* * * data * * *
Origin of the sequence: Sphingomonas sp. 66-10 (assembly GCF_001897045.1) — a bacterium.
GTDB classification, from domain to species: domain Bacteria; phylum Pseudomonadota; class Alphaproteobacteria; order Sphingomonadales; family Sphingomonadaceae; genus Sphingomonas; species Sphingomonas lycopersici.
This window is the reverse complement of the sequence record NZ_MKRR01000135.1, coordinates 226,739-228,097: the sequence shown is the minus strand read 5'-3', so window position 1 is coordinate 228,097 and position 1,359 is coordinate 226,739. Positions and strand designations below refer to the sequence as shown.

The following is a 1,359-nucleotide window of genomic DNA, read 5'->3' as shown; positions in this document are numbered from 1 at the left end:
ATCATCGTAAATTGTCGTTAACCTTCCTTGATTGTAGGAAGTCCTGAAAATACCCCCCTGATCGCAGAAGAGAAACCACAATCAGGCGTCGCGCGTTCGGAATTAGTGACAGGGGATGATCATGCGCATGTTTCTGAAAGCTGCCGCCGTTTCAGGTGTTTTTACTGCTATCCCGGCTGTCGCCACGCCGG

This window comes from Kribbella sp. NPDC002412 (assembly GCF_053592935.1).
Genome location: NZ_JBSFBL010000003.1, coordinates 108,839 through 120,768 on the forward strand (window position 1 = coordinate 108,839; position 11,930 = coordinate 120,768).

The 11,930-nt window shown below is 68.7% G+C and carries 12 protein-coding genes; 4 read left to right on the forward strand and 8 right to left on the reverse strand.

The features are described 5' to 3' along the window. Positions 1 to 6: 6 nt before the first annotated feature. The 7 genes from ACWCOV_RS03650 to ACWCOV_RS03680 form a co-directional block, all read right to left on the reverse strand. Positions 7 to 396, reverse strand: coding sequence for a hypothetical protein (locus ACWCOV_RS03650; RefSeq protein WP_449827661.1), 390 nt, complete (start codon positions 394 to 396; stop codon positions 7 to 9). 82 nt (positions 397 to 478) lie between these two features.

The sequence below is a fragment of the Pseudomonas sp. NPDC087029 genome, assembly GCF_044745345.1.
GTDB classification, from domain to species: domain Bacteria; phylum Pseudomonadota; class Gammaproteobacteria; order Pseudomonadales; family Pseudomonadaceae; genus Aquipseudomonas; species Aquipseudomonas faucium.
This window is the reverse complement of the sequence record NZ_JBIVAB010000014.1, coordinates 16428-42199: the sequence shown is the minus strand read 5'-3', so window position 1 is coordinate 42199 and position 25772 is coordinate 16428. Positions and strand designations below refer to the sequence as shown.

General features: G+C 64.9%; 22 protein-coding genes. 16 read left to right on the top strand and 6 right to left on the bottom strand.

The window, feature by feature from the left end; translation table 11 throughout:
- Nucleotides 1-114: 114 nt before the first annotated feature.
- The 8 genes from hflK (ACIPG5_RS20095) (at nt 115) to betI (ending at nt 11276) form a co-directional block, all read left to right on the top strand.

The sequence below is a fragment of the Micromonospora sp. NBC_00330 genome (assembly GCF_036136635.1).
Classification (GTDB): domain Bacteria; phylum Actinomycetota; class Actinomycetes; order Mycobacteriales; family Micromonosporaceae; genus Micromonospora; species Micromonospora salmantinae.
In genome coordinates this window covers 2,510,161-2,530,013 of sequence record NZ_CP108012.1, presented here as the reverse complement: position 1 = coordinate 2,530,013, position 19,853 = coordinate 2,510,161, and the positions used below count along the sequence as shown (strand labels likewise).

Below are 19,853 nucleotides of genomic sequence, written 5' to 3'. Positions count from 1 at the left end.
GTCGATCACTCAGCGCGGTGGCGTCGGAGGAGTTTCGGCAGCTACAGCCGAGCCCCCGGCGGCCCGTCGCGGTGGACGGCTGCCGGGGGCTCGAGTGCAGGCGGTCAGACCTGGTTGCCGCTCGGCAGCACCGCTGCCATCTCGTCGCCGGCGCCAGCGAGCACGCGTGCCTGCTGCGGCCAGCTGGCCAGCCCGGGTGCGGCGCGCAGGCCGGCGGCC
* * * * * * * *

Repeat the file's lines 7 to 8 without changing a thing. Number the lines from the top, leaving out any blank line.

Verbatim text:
Genome location: NZ_JBSFBL010000003.1, coordinates 108,839 through 120,768 on the forward strand (window position 1 = coordinate 108,839; position 11,930 = coordinate 120,768).

The 11,930-nt window shown below is 68.7% G+C and carries 12 protein-coding genes; 4 read left to right on the forward strand and 8 right to left on the reverse strand.